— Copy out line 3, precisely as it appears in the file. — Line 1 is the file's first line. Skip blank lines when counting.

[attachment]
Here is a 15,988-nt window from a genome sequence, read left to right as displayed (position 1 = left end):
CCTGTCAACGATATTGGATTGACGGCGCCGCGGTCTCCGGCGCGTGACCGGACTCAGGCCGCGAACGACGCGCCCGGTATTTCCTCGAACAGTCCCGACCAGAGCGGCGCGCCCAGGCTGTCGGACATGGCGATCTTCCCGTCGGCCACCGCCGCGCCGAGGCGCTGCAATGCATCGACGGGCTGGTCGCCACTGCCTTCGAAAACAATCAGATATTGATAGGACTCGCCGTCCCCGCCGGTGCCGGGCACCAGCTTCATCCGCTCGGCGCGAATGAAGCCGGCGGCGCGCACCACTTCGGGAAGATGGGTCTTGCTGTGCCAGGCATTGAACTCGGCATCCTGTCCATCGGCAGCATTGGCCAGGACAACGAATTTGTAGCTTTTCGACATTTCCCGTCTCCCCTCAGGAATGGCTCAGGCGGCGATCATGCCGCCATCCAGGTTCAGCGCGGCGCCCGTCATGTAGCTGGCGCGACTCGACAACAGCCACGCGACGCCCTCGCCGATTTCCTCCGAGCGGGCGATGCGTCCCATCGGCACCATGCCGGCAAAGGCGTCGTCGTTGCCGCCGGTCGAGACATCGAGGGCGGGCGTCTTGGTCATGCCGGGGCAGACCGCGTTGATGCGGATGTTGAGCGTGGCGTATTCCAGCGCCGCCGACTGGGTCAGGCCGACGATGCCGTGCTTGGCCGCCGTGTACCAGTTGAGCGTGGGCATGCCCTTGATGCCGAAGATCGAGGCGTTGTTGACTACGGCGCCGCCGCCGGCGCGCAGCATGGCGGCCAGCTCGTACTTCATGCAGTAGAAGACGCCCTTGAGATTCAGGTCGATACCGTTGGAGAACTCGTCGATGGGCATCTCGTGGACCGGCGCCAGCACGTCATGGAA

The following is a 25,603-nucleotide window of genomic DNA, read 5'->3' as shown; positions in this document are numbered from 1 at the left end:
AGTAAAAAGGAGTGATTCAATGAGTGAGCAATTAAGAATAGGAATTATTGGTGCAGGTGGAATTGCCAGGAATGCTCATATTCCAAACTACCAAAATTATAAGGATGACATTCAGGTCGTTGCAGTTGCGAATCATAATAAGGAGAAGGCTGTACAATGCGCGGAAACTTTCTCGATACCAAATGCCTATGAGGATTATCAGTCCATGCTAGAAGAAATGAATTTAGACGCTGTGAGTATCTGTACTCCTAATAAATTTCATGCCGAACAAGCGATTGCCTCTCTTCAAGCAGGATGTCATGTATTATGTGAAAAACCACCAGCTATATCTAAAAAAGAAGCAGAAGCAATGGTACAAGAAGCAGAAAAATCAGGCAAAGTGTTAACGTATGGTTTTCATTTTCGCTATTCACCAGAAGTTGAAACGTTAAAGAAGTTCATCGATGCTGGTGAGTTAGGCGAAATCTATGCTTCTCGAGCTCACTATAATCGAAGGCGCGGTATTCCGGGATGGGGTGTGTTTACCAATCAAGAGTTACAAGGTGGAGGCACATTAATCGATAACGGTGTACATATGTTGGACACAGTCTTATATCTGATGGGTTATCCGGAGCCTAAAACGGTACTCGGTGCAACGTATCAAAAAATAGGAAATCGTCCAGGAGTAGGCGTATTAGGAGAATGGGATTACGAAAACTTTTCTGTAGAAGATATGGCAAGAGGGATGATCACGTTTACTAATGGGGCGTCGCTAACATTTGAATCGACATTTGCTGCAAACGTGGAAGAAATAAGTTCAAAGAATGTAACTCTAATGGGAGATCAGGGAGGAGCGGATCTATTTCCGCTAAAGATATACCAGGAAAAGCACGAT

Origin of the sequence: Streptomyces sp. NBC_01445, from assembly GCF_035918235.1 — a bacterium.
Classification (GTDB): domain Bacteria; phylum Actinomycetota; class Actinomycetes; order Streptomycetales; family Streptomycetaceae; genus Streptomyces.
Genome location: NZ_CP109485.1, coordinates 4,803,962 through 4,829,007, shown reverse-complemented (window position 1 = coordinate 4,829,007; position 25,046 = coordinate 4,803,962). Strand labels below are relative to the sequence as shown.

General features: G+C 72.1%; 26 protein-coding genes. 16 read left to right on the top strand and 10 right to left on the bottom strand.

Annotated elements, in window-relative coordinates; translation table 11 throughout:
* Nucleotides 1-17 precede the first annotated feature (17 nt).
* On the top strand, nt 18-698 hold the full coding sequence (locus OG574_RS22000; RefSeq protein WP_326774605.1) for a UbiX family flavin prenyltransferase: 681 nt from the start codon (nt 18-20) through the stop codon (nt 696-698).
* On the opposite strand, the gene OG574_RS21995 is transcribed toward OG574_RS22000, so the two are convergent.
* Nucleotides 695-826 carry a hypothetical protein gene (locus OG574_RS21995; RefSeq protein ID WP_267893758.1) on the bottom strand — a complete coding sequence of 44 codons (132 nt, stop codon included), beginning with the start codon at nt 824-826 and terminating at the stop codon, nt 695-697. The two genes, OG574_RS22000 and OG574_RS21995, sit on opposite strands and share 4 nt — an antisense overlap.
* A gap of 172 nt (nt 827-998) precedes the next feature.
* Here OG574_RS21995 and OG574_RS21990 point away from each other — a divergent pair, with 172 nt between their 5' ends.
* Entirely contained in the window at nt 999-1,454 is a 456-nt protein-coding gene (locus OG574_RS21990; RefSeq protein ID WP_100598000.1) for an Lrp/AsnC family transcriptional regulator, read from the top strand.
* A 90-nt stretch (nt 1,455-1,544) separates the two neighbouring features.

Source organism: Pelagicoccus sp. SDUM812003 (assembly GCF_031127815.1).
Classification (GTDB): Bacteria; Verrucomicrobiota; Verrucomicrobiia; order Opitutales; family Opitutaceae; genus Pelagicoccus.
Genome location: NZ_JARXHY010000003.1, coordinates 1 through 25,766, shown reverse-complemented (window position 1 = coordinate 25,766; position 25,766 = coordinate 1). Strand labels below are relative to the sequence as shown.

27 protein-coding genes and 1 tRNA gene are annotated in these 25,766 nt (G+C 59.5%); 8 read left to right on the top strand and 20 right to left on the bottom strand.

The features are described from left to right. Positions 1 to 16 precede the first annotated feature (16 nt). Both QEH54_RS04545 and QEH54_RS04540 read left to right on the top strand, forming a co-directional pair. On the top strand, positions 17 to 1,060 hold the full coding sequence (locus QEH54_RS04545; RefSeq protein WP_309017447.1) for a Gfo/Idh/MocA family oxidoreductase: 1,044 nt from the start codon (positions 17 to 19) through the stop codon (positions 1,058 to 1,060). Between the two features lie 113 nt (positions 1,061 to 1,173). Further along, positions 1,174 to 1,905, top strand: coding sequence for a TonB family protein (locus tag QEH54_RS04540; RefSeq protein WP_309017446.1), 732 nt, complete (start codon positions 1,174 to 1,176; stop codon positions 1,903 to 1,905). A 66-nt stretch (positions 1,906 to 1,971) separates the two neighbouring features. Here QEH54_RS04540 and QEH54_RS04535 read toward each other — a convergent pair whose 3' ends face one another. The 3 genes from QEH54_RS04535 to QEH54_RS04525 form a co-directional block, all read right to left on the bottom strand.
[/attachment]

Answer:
The following is a 25,603-nucleotide window of genomic DNA, read 5'->3' as shown; positions in this document are numbered from 1 at the left end: